The insane stupidity of the Romney compromise argument

“What’s that direction people look in when they’re lying? I can look the other direction if you want.”

Much has been made over the last few days of the Des Moines Register‘s endorsement of Mitt Romney. The Register‘s argument is two-pronged: first, they believe that Romney’s plan of lower taxes and decreased regulation is the best way to fix the economy. That’s obviously true; when businesses and rich people spend money, it goes into the economy, whereas when the government spends money it goes into a deficit. Low taxes and deregulation are known drivers of economic growth—that’s why we had a massive economic collapse when taxes and regulations were at their lowest. But forget that. The second, more important reason the Register endorsed Romney for president is that he is the better candidate to “forge compromise” in Congress. David Brooks made the same argument over at the Times, and he sounded just as nuts.

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We should totally start a national death pact

The Richmond Bridge in London: funded with a tontine and has not fallen down. Coincidence?

Yesterday I got to reading Bruce Bartlett’s editorial in the Times, wherein he laments House Republicans’ passage of a bill advocating voluntary taxation. It’s not going to turn into anything; we’re talking about Congress, here. If it were a real law, though, HR 6410 would allow taxpayers to designate a contribution in addition to the liability on their returns for the purposes of deficit reduction. The IRS already has a fund for accepting gifts, so practically this bill that won’t become a law will not have changed anything if it does. It is called The Buffett Rule Act of 2012.

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Friday links! In God we trust edition

Oh, God.

Congress voted Wednesday to reaffirm “in God we trust” as the national motto, re-enshrining the slogan as okay for public buildings, schools and other government edifices. Before Wednesday, the official national motto was “in God we trust.” The House basically introduced a law expressing its support for the existing law about which saying we like, and then it spent the afternoon voting yes. Meanwhile, the Republican delegation has filibustered the President’s jobs bill. Regardless of how you feel about that proposed piece of legislation—or its constituent parts, which will rise from the dead and lurch toward the Senate floor for the rest of the year—it’s worth noting that Congress did not spend Wednesday debating alternate jobs plans. In the midst of our protracted economic convalescence, the United States Congress has decided to hold still and declare our trust in God.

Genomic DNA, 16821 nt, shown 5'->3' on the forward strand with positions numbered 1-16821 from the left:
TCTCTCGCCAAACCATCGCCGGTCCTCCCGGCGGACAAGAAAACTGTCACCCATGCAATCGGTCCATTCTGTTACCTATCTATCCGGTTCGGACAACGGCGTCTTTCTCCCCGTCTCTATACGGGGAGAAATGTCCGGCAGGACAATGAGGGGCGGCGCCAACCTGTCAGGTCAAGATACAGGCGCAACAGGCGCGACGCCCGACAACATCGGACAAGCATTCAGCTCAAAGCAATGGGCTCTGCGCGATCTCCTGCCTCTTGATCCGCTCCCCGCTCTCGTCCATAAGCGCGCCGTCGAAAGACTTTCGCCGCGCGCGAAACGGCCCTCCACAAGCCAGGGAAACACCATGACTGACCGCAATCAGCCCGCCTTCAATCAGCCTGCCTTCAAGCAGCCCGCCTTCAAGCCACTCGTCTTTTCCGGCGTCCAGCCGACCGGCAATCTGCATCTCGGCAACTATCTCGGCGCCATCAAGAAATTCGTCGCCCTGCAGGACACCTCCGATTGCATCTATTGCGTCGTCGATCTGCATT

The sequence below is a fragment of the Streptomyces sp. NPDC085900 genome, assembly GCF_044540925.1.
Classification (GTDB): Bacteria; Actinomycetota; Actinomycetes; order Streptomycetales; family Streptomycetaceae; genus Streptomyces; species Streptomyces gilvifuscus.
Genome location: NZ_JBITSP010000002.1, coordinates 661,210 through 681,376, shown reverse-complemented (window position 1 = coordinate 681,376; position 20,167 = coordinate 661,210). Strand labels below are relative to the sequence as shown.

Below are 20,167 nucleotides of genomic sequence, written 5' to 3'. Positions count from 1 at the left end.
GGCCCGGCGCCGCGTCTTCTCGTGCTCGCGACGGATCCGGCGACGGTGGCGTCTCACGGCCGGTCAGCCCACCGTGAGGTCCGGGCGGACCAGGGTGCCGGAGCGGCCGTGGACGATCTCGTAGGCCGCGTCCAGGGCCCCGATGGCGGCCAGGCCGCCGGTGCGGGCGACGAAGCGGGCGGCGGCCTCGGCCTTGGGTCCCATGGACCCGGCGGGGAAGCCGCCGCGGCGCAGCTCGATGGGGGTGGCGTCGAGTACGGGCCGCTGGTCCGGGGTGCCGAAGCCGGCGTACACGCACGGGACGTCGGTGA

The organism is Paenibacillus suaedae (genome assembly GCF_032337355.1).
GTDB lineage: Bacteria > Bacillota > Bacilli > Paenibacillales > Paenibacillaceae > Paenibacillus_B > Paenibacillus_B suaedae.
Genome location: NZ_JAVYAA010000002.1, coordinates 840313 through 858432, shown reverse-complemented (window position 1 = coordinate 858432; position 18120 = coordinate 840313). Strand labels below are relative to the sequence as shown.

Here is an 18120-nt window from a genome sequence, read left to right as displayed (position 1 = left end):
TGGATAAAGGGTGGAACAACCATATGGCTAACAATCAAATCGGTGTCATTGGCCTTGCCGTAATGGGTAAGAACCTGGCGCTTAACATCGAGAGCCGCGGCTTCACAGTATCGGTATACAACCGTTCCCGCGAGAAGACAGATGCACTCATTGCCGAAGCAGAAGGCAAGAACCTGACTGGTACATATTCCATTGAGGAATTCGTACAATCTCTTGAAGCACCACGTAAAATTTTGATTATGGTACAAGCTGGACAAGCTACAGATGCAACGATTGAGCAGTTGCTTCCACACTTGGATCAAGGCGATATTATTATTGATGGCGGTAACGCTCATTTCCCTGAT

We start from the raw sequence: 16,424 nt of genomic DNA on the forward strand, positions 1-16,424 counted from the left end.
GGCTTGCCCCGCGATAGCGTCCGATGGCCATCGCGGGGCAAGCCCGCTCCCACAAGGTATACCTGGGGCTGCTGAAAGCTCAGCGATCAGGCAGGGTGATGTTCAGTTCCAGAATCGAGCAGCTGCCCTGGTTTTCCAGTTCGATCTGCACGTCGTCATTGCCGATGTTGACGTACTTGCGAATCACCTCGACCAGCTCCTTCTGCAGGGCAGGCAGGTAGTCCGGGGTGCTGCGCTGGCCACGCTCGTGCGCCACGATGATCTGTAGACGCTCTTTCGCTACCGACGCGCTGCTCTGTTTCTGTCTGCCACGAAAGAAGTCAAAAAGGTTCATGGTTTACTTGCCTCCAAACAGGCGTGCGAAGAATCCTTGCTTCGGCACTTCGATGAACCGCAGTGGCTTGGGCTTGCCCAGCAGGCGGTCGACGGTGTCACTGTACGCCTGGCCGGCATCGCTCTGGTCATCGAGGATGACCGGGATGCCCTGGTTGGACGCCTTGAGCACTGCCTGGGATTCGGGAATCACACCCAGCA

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Don’t ask, don’t tell, don’t try, don’t do @#$%ing anything

"Everybody calm down. We're going to wait until this whole opposition party thing blows over."

Lately, watching the Democratic senatorial caucus has been like watching your toddler take his first few tentative steps forward, only to see the cat, shriek in terror and sit down until someone tells him what to do. Yesterday, the Senate voted 56 to 43 to begin debate on the Pentagon spending bill that would have ended Don’t Ask Don’t Tell. If you’ve been unfamiliar with the last two years of Senate proceedings, 56 to 43 is a loss. Because of the threat of filibuster, Democrats need 60 votes to win anything, whereas the Republicans need 41. Never mind that the filibuster hasn’t actually been used since the Democrats won the Presidency and both houses of Congress. Republican senators might do it, and that’s why Democrats scrambled and compromised to get 60 votes to pass health care, 60 votes to pass financial reform, 60 votes to pass anything more significant than a renewal of Flag Day. So, having won the vote to move forward with a plan to repeal DADT supported by the President, the Secretary of Defense and the chairman of the Join Chiefs of Staff, Democrats in the Senate conceded defeat.

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Close readings: Unemployment extension defeated in Congress

Senate Minority Leader Mitch McConnell, presumably saying "yea" very quietly.

Late Thursday night—while the rest of us were having a dream in which we go to the bank and the teller says “Your account has accumulated substantial interest, Mr. Brooks,” before opening a vault full of zombies, zombies—Congress did not pass an unemployment benefits extension. Already we enter the realm of subjectivity. In strict, learn-about-it-in-high-school journalism practice, one is discouraged from constructing stories around what did not happen.* The headline on the AP story—Congress fails to pass an extension of jobless benefits—has the word “fail” right in it, as if passing the bill to postpone expiry of unemployment benefits for one million Americans were something the legislative branch meant to do and just couldn’t put together. In some sense, that’s kind of accurate. The Senate voted 57–41 in favor of the bill, but a Republican filibuster derailed it during procedure. Those are the facts. What happened depends on what news you read.

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